PWC’s annual directors survey shows a “new trust crisis,” a widening disparity between corporate insiders’ opinions on how they are perceived by consumers and the reality.
While 87% of business executives believe consumers highly trust their company, only 30% of consumers actually do. Trust is hard won and easily lost, and stakeholders are coming to expect more from companies. This lands at the feet of the board of directors as the stewards of the company.
Some of the most significant findings:
Directors continue to be terrible at replacing under-performing colleagues. “48% of directors would replace at least one member of their board. Nineteen percent (19%) would replace two or more.”
Women directors are more concerned about climate change than male directors. “Two-thirds of female directors say reducing the impact of climate change is a priority even if it impacts short-term performance—compared to less than half of male directors.”
Board members place environmental concerns low on the list of priorities.”Only 11% of directors say it is very important for their board” and only “45% of directors believe that ESG issues actually have an impact on company performance.” Board of companies with under $1 billion in revenue have even less interest. Only 27% have discussed climate change and “only 11% of directors believe environmental/sustainability expertise is very important for their board—ranking last on our list of skills and areas of expertise.”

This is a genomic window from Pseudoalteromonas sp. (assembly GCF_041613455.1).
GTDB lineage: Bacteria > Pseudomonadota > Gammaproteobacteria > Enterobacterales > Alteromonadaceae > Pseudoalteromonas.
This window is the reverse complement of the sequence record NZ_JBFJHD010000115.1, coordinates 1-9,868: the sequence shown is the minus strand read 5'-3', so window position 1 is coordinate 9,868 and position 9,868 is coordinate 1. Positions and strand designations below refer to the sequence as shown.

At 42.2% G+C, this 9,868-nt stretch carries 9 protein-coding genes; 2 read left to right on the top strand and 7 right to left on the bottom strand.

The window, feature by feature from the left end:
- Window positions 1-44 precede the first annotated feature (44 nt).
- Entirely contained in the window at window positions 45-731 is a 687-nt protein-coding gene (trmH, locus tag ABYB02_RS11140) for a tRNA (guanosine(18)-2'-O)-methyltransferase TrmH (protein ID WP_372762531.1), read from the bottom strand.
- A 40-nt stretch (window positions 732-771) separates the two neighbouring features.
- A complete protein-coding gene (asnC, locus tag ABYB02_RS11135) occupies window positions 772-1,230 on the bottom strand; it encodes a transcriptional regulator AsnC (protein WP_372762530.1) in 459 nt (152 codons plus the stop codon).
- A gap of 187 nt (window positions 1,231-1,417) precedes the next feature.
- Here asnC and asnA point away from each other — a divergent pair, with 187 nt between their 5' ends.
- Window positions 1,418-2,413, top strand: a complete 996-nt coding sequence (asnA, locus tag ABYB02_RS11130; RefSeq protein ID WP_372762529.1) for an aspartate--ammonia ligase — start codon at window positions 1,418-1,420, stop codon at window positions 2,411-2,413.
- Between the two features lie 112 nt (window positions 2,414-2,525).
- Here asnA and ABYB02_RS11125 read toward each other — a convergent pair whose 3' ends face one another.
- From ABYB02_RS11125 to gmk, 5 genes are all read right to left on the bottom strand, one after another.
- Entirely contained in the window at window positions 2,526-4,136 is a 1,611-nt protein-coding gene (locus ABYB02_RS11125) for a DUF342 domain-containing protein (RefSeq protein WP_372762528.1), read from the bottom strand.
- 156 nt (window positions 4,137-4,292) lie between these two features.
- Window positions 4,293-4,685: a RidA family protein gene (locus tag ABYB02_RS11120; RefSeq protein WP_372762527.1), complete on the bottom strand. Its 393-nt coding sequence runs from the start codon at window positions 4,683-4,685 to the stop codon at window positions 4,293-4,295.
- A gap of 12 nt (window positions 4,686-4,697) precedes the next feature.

Shareholder engagement with board members is increasingly significant and overwhelmingly considered positive. “60% of directors say a member of their board other than their CEO met with shareholders during the year. Nearly 90% say it was productive.”
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Certainly reinforces stereotype of corporate directors as living in their own bubble world, unconnected to “regular people.”